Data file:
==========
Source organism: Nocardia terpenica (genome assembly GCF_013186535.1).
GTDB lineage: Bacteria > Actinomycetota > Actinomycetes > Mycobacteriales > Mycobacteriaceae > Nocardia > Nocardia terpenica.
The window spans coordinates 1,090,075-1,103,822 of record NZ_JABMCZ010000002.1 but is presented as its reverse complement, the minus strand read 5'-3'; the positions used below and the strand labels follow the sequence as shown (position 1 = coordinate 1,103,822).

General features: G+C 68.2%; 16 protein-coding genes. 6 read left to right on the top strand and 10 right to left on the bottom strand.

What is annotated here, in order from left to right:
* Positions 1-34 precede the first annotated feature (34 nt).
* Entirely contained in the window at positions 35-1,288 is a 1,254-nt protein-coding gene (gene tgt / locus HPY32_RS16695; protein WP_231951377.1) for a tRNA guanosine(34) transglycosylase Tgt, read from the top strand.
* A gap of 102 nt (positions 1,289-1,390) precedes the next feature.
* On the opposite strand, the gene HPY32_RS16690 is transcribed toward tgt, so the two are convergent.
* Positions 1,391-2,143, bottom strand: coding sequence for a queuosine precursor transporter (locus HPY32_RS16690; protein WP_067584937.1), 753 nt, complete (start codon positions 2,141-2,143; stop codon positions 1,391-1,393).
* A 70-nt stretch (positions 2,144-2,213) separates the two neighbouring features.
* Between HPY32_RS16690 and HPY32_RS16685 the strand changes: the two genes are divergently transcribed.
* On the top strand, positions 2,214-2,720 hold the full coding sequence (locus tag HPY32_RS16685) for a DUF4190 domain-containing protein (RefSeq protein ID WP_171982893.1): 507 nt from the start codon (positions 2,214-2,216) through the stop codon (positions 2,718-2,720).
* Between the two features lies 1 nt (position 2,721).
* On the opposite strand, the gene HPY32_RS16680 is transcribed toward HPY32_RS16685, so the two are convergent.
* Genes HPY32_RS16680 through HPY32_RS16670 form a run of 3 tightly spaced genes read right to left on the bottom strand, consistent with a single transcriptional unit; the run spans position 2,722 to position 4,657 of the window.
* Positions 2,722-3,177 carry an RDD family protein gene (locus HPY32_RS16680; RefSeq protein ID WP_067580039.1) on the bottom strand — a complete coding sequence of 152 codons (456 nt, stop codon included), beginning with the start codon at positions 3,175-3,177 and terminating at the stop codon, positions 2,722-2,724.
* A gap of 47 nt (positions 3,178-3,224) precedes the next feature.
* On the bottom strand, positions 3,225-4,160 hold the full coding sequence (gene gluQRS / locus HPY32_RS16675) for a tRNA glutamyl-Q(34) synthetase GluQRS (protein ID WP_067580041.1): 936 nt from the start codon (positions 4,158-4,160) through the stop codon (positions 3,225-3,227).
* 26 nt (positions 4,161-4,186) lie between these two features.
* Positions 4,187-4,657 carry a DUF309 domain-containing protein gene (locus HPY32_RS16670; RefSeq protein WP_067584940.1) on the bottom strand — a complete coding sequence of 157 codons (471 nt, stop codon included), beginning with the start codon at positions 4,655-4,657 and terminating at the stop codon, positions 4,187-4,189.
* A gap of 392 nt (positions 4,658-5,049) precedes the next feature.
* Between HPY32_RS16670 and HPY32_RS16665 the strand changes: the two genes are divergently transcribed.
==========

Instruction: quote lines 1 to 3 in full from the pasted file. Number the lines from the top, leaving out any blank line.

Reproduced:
Source organism: Nocardia terpenica (genome assembly GCF_013186535.1).
GTDB lineage: Bacteria > Actinomycetota > Actinomycetes > Mycobacteriales > Mycobacteriaceae > Nocardia > Nocardia terpenica.
The window spans coordinates 1,090,075-1,103,822 of record NZ_JABMCZ010000002.1 but is presented as its reverse complement, the minus strand read 5'-3'; the positions used below and the strand labels follow the sequence as shown (position 1 = coordinate 1,103,822).